Confessions of a Comic Book Guy is a weekly column by Steve Bennett of Super-Fly Comics and Games in Yellow Springs, Ohio.  This week, Bennett expands upon his views regarding the YA Graphic Novel boom.

A couple of weeks ago I once again wrote about young adult graphics novels confessing that despite my obvious interest, thanks to the current ongoing YAGN boom, I couldn’t seem to keep up with all of the titles coming out. (see “Confessions Of A Comic Book Guy -- Where The Action Is”). I was at least halfway convinced I was keeping up with all of DC’s YA titles until I read Utah father, son create a graphic novel for DC featuring hero with dyslexia and learned that I had somehow hadn’t heard about My Video Game Ate My Homework.

Created by Dustin Hansen, author of the Microsaurs illustrated chapter book series, who has teamed with his son Davis to create a graphic novel about a 13 year-old, Dewey Jenkins, who  “... has one last chance to save his grade in science and avoid summer school by putting together an incredible science project. But when a VR gaming portal sucks up his project, he has to tackle his dyslexia to try to get it back.”  It’s set for a May release.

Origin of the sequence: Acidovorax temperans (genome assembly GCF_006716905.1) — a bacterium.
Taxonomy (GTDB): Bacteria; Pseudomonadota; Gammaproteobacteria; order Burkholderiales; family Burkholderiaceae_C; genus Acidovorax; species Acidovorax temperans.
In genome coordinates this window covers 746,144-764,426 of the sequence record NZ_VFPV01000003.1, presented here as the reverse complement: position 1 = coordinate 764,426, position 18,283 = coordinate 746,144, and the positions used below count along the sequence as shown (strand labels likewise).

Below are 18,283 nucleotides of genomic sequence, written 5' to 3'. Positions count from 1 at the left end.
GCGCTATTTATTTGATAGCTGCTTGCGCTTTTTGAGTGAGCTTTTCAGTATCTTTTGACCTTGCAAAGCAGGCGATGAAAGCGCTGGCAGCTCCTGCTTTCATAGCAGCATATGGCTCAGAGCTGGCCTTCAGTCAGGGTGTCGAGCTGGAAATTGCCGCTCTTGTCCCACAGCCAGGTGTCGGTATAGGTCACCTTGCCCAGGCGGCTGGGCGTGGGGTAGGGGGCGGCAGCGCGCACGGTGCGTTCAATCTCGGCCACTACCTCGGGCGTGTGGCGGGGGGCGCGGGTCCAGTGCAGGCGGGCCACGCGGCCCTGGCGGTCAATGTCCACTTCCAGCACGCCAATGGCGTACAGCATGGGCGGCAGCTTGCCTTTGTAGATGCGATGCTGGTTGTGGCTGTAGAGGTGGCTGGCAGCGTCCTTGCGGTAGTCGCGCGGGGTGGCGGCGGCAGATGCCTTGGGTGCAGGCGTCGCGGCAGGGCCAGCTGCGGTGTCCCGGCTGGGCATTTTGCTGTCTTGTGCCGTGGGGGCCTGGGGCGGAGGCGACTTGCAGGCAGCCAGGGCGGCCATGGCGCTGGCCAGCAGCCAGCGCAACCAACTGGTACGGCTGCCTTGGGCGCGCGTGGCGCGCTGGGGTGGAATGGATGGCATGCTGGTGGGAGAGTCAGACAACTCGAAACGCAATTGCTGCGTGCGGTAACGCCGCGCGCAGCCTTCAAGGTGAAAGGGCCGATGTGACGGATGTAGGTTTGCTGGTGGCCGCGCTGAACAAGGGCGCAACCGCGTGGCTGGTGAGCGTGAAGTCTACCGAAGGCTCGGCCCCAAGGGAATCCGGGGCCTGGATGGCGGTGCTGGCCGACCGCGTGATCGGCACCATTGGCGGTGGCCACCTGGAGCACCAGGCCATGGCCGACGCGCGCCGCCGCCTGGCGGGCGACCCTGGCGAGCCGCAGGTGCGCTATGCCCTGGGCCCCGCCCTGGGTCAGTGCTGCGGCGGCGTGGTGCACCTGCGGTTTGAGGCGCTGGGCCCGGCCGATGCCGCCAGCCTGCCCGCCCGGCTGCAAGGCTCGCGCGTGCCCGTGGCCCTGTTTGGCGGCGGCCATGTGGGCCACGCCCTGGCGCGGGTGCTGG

My Video Game Ate My Homework is exactly the sort of project I really should have already been aware of, because, for starters like me, Davis Hansen has both ADHD and dyslexia.  Because that “can make reading and book learning difficult “ the graphic novel is their “effort to reach out to students and kids who have a hard time learning" and they’ve “designed the book with people with learning disabilities in mind”. Dustin “tested the book on himself and with elementary school children with dyslexia to make sure he was meeting the needs of children with reading disabilities.”

This makes My Video Game Ate My Homework a commendable project well worth supporting, but it also manages to hit me squarely in my “something I’ve never seen before” button. As you can see from the preview pages posted online, it looks absolutely unlike any of DC’s other young adult graphic novels. Dustin says "DC was really accommodating’ and allowed experimentation with colors” while Davis explained that if “you flip through the pages, you can see the overall tone of the book shift as the story changes."  And along with a “lower contrast with the words on the page,” it features “more linear sightlines, and even emojis rather than words for one character." 

And while I have been enjoying DC’s titles featuring younger versions of their characters (Wonder Woman: Warbringer, Batman: Nightwalker, Shadow of the Batgirl, Green Lantern Legacy, Zatanna and The House of Secrets, etc.), I have to admit I’m more interested in the ones that feature original ones.  Along with My Video Game Ate My Homework there’s Primer, written by Jennifer Muro and Thomas Krajewski and drawn and colored by Gretel Lusky about Ashley Rayburn who comes across "a set of body paints that, when applied to the wearer, grant them a wide range of special powers."  And Anti/Hero, written by Kate Karyus Quinn and Demitria Lunetta with art by Maca Gil, features a body-swapping scenario between two 13-year-old girls: one “secretly powerful” and the other super-smart.